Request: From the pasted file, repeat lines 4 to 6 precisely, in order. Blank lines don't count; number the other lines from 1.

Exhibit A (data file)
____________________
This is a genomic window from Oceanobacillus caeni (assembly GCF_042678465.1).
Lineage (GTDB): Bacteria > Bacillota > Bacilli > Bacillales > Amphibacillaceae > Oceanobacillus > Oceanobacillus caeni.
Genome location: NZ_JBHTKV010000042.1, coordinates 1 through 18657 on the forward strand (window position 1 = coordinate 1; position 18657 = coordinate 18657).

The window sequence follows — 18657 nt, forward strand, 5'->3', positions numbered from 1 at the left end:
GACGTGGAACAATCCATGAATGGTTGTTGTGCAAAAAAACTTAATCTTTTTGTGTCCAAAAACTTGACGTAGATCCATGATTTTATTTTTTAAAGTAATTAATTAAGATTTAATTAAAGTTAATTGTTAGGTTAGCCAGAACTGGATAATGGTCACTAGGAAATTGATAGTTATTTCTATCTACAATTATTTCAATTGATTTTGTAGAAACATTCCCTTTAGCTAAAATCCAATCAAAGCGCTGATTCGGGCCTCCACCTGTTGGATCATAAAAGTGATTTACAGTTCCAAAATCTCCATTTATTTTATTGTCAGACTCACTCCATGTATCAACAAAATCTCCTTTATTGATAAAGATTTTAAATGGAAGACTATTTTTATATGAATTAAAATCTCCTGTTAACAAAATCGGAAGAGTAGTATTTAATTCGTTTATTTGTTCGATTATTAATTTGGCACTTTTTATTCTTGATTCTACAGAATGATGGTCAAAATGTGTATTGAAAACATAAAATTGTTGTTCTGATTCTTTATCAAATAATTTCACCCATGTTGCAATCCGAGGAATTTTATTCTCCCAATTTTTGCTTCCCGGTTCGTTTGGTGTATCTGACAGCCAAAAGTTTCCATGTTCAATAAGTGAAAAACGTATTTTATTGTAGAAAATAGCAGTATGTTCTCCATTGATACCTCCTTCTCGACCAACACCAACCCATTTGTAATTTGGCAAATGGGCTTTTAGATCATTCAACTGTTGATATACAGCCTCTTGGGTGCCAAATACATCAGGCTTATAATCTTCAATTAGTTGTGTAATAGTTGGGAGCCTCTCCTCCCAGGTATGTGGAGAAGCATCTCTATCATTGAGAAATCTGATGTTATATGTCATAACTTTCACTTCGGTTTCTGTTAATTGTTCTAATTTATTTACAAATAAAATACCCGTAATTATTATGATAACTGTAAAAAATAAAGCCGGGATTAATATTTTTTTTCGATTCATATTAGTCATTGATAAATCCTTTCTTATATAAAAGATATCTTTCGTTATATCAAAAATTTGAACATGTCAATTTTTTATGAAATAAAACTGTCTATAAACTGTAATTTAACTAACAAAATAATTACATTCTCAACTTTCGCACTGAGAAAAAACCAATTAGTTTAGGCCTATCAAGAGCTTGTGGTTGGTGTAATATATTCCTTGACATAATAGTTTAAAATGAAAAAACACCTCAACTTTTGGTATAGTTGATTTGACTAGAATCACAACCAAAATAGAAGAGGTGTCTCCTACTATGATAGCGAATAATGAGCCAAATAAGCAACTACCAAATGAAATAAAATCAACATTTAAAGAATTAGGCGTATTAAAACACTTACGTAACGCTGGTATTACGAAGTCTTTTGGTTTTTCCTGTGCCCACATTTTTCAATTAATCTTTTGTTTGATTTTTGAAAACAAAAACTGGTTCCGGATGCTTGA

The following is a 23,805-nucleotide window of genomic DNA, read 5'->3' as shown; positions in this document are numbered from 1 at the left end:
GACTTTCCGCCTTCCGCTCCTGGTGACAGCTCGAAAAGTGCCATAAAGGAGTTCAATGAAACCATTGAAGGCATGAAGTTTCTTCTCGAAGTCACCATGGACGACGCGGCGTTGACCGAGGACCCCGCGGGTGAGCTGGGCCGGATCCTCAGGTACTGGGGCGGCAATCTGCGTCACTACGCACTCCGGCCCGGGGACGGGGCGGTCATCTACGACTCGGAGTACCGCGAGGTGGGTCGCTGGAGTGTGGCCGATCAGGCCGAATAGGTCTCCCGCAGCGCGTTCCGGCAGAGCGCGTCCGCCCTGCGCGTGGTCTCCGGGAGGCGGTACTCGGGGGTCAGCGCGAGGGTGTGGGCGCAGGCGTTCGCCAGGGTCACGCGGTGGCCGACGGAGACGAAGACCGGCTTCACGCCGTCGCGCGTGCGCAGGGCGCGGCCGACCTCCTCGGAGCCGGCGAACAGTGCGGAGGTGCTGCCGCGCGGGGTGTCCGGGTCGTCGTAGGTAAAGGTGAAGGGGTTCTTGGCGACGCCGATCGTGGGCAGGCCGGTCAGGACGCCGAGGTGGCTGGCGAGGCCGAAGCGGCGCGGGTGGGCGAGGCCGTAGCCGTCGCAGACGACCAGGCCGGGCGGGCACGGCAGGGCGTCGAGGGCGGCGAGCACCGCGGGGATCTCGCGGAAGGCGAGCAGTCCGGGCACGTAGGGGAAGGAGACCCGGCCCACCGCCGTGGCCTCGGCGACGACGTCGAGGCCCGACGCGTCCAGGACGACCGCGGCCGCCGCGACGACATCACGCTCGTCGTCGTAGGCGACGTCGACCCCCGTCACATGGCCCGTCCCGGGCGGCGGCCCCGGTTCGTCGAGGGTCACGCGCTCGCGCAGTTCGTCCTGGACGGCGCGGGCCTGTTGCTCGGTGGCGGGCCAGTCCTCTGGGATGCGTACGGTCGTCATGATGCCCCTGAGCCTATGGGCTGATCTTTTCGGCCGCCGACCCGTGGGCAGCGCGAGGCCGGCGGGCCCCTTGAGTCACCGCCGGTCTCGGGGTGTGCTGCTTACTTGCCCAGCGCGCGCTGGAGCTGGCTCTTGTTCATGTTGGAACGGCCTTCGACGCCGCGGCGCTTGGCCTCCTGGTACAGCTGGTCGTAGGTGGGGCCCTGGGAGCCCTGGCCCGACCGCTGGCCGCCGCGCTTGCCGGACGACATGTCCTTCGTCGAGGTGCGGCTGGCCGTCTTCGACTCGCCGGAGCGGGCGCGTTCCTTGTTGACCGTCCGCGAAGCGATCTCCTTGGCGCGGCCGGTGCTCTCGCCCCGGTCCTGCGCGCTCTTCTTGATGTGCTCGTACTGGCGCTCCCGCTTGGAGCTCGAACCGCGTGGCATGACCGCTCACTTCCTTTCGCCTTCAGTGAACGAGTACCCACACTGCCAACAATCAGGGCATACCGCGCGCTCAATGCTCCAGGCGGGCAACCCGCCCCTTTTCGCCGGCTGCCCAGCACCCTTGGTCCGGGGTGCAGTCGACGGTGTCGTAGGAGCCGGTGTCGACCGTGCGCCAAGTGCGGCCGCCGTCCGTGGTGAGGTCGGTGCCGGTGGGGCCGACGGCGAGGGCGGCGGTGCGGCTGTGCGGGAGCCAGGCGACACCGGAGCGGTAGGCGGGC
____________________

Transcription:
The window sequence follows — 18657 nt, forward strand, 5'->3', positions numbered from 1 at the left end:
GACGTGGAACAATCCATGAATGGTTGTTGTGCAAAAAAACTTAATCTTTTTGTGTCCAAAAACTTGACGTAGATCCATGATTTTATTTTTTAAAGTAATTAATTAAGATTTAATTAAAGTTAATTGTTAGGTTAGCCAGAACTGGATAATGGTCACTAGGAAATTGATAGTTATTTCTATCTACAATTATTTCAATTGATTTTGTAGAAACATTCCCTTTAGCTAAAATCCAATCAAAGCGCTGATTCGGGCCTCCACCTGTTGGATCATAAAAGTGATTTACAGTTCCAAAATCTCCATTTATTTTATTGTCAGACTCACTCCATGTATCAACAAAATCTCCTTTATTGATAAAGATTTTAAATGGAAGACTATTTTTATATGAATTAAAATCTCCTGTTAACAAAATCGGAAGAGTAGTATTTAATTCGTTTATTTGTTCGATTATTAATTTGGCACTTTTTATTCTTGATTCTACAGAATGATGGTCAAAATGTGTATTGAAAACATAAAATTGTTGTTCTGATTCTTTATCAAATAATTTCACCCATGTTGCAATCCGAGGAATTTTATTCTCCCAATTTTTGCTTCCCGGTTCGTTTGGTGTATCTGACAGCCAAAAGTTTCCATGTTCAATAAGTGAAAAACGTATTTTATTGTAGAAAATAGCAGTATGTTCTCCATTGATACCTCCTTCTCGACCAACACCAACCCATTTGTAATTTGGCAAATGGGCTTTTAGATCATTCAACTGTTGATATACAGCCTCTTGGGTGCCAAATACATCAGGCTTATAATCTTCAATTAGTTGTGTAATAGTTGGGAGCCTCTCCTCCCAGGTATGTGGAGAAGCATCTCTATCATTGAGAAATCTGATGTTATATGTCATAACTTTCACTTCGGTTTCTGTTAATTGTTCTAATTTATTTACAAATAAAATACCCGTAATTATTATGATAACTGTAAAAAATAAAGCCGGGATTAATATTTTTTTTCGATTCATATTAGTCATTGATAAATCCTTTCTTATATAAAAGATATCTTTCGTTATATCAAAAATTTGAACATGTCAATTTTTTATGAAATAAAACTGTCTATAAACTGTAATTTAACTAACAAAATAATTACATTCTCAACTTTCGCACTGAGAAAAAACCAATTAGTTTAGGCCTATCAAGAGCTTGTGGTTGGTGTAATATATTCCTTGACATAATAGTTTAAAATGAAAAAACACCTCAACTTTTGGTATAGTTGATTTGACTAGAATCACAACCAAAATAGAAGAGGTGTCTCCTACTATGATAGCGAATAATGAGCCAAATAAGCAACTACCAAATGAAATAAAATCAACATTTAAAGAATTAGGCGTATTAAAACACTTACGTAACGCTGGTATTACGAAGTCTTTTGGTTTTTCCTGTGCCCACATTTTTCAATTAATCTTTTGTTTGATTTTTGAAAACAAAAACTGGTTCCGGATGCTTGA

The following is a 23,805-nucleotide window of genomic DNA, read 5'->3' as shown; positions in this document are numbered from 1 at the left end: